If scientists could give living cells magnetic properties, they could perhaps manipulate cellular activities with external magnetic fields. But previous attempts to magnetize cells by producing iron-containing proteins inside them have resulted in only weak magnetic forces. Now, researchers reporting in ACS' Nano Letters have engineered genetically encoded protein crystals that can generate magnetic forces many times stronger than those already reported.
The new area of magnetogenetics seeks to use genetically encoded proteins that are sensitive to magnetic fields to study and manipulate cells. Many previous approaches have featured a natural iron-storage protein called ferritin, which can self-assemble into a "cage" that holds as many as 4,500 iron atoms. But even with this large iron-storage capacity, ferritin cages in cells generate magnetic forces that are millions of times too small for practical applications. To drastically increase the amount of iron that a protein assembly can store, Bianxiao Cui and colleagues wanted to combine the iron-binding ability of ferritin with the self-assembly properties of another protein, called Inkabox-PAK4cat, that can form huge, spindle-shaped crystals inside cells. The researchers wondered if they could line the hollow interiors of the crystals with ferritin proteins to store larger amounts of iron that would generate substantial magnetic forces.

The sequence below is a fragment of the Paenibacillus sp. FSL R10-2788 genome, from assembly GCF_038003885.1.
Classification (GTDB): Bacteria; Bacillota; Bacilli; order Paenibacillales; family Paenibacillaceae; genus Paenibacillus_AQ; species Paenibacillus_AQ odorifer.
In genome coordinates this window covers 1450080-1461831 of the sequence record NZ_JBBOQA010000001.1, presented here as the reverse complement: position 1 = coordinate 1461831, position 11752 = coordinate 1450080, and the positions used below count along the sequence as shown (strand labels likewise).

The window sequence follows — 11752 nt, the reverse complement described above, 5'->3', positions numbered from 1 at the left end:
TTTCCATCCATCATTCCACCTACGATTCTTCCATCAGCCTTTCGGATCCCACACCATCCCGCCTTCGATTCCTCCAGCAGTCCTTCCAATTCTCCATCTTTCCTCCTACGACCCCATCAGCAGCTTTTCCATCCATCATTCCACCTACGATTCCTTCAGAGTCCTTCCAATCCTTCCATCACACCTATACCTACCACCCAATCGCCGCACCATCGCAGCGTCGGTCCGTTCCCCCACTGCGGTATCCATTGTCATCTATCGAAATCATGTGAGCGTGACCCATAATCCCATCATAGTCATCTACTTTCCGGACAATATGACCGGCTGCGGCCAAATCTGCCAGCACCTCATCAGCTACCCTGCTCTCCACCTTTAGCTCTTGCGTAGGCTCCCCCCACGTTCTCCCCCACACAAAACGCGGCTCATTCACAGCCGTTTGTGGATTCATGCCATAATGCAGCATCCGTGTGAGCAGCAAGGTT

To make the new crystals, the researchers fused genes encoding ferritin and Inkabox-PAK4cat and expressed the new protein in human cells in a petri dish. The resulting crystals, which grew to about 45 microns in length (or about half the diameter of a human hair) after 3 days, did not affect cell survival. The researchers then broke open the cells, isolated the crystals and added iron, which enabled them to pull the crystals around with external magnets. Each crystal contained about five billion iron atoms and generated magnetic forces that were nine orders of magnitude stronger than single ferritin cages. By introducing crystals that were pre-loaded with iron to living cells, the researchers could move the cells around with a magnet. However, they were unable to magnetize the cells by adding iron to crystals already growing in cells, possibly because the iron levels in cells were too low. This is an area that requires further investigation, the researchers say.
The authors acknowledge funding from the Stanford Interdisciplinary Graduate Fellowship, the Wu Tsai Neurosciences Institute, the David & Lucile Packard Foundation and the National Institutes of Health.
The paper's abstract will be available on September 25 at 8 a.m. Eastern time here: http://pubs.
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